Toronto Music Venues Step Up to Battle the Opioid Crisis

Venues like Lee's Palace and Carmen Elle's Less Bar have begun stocking naloxone kits

Photo: Atsuko Kobasigawa

BY Sarah MurphyPublished Oct 4, 2017

As the opioid crisis continues to worsen in Ontario, Toronto bars and music venues are stepping up to take precautions and keep their patrons safe.
DIANA's Carmen Elle recently opened an inclusive venue called Less Bar in the city's west end and quickly began stocking the bar with a naloxone kit. It's just another way — in addition to a blanket ban on cellphones, racism, misogyny, homophobia, bullying "or any other bullshit" — that she's trying to keep the space safe.
"Any possible way to avoid somebody seriously OD-ing and possibly dying, I think it's the responsibility of everybody who manages and runs these spaces [to do it]," she told the Canadian Press. "Why wouldn't we all just do that? It's so easy."
Elle's isn't the only venue taking measures to actively prevent overdose-related deaths. Norm Maschke, assistant manager of Lee's Palace, says his bar has had the naloxone antidote on site since earlier this year.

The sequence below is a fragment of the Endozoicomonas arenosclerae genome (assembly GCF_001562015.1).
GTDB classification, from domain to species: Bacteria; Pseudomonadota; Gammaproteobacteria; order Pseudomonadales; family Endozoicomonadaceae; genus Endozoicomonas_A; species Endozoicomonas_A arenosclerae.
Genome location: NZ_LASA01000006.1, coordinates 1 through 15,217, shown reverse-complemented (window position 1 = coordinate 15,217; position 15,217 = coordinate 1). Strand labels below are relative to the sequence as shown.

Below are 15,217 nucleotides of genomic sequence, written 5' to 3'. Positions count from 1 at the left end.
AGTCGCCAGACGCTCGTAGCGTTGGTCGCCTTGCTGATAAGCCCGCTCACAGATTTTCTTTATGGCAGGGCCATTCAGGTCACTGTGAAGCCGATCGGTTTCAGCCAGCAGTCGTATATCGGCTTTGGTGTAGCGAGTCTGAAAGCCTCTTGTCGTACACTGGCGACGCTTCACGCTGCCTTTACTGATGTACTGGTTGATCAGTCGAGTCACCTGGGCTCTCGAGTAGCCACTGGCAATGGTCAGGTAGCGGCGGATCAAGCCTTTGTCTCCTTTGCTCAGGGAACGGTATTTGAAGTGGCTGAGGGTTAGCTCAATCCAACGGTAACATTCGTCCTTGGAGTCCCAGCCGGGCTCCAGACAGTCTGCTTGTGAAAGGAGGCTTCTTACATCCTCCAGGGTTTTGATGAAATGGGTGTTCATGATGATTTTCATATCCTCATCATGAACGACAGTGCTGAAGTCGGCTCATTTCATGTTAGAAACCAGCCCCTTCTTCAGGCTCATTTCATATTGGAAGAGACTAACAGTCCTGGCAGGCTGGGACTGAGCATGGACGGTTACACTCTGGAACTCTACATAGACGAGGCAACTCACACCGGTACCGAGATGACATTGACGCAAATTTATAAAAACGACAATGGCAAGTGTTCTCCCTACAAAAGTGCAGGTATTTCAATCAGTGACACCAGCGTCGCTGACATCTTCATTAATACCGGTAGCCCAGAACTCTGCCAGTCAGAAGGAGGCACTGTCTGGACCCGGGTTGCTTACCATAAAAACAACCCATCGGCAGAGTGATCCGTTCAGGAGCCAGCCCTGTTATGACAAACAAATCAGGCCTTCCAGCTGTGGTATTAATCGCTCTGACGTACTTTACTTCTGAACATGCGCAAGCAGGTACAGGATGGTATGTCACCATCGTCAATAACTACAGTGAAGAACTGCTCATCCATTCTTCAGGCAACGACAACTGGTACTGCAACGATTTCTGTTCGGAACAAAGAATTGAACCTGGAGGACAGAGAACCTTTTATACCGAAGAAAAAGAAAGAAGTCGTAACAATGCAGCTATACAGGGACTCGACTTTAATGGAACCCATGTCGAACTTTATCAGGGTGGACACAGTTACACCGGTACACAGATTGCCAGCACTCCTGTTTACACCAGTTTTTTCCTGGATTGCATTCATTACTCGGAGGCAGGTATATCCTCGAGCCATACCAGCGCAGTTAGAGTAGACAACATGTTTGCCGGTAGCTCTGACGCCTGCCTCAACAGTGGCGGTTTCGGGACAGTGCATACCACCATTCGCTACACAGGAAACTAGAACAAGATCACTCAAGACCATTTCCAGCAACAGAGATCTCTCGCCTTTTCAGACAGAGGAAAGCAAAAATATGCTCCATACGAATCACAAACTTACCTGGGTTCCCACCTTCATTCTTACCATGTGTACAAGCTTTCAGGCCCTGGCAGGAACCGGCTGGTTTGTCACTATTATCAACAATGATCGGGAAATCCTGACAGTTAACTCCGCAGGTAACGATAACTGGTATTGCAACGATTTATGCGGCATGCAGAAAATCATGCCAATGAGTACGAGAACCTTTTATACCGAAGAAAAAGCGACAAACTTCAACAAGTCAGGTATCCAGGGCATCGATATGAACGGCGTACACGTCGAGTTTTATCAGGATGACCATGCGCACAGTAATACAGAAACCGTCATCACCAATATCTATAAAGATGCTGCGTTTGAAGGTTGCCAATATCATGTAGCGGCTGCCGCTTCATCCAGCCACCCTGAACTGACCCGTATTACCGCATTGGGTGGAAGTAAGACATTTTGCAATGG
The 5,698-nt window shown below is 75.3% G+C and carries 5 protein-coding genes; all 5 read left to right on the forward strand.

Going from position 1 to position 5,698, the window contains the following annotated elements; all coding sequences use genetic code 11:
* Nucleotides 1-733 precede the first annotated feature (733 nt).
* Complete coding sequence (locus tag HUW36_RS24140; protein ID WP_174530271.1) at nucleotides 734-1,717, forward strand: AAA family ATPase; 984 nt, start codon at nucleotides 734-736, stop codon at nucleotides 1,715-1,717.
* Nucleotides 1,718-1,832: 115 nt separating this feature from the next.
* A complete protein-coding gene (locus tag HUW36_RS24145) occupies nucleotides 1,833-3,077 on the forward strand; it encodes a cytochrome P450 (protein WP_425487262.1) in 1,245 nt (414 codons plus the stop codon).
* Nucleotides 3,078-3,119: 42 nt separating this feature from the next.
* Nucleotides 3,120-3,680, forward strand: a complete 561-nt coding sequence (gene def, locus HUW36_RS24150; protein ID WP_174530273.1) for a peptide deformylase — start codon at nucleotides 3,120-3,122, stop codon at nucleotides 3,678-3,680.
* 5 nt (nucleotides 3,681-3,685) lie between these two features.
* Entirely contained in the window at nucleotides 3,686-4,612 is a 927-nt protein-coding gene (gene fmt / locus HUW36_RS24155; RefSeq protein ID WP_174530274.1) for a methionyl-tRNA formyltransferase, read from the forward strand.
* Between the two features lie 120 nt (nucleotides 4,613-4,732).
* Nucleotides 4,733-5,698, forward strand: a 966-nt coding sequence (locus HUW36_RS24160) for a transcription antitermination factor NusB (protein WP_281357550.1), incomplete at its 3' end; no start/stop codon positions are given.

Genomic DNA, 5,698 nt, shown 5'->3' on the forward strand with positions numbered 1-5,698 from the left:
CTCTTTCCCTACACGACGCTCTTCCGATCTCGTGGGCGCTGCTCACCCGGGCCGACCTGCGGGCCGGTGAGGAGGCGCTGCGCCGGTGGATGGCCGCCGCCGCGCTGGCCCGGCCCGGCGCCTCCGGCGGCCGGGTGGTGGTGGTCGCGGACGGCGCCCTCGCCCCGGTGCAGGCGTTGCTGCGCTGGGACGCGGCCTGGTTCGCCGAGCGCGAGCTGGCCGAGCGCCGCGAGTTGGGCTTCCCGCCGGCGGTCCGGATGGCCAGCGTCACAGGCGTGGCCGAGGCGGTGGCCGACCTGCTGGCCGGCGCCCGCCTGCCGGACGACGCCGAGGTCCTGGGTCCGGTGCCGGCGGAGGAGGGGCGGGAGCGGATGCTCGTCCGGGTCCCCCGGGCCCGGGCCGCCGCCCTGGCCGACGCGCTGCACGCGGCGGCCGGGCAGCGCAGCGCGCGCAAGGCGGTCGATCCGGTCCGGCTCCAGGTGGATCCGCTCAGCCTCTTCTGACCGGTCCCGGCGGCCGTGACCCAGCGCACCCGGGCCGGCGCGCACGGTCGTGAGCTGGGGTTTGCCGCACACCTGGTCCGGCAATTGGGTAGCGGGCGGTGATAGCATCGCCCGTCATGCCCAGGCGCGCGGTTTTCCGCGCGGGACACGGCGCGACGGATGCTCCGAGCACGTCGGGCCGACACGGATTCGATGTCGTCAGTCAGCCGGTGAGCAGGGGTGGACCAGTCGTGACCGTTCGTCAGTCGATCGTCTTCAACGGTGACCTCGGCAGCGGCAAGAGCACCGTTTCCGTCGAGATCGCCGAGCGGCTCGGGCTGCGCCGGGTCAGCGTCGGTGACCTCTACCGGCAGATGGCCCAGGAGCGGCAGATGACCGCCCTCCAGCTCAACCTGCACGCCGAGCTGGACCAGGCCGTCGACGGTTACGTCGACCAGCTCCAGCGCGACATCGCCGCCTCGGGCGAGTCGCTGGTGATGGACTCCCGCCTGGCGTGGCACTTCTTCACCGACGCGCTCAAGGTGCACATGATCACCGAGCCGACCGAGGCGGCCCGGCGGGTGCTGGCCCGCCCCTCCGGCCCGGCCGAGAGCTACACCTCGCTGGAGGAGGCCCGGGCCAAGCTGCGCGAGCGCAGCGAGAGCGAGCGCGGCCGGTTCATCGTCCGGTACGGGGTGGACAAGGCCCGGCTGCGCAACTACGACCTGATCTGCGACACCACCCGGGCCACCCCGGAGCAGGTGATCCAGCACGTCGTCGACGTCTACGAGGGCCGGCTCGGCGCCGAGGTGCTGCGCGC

"People do like to party late at night at bars and music clubs and elsewhere, and it would be in our best interest to make sure that if somebody does end up in a compromising position that we can at least help them as best we can," he told the Canadian Press. "To not do it is negligent."
The Ontario Restaurant Hotel and Motel Association has not issued an official policy on the antidote, but acknowledges that a number of its members have taken matters into their own hands.
Earlier today (October 4), the province's health minister announced an emergency task force consisting of harm reduction workers, emergency responders, mental health and addiction professionals, public health experts, and other provincial and municipal resources to help cope with the growing public health concern. Ontario previously revealed plans to dedicate $222 million over three years to combat opioid addiction.
Last year, there were 865 opioid-related deaths in the province of Ontario.

Find information on how to obtain a free naloxone kit in the province here.

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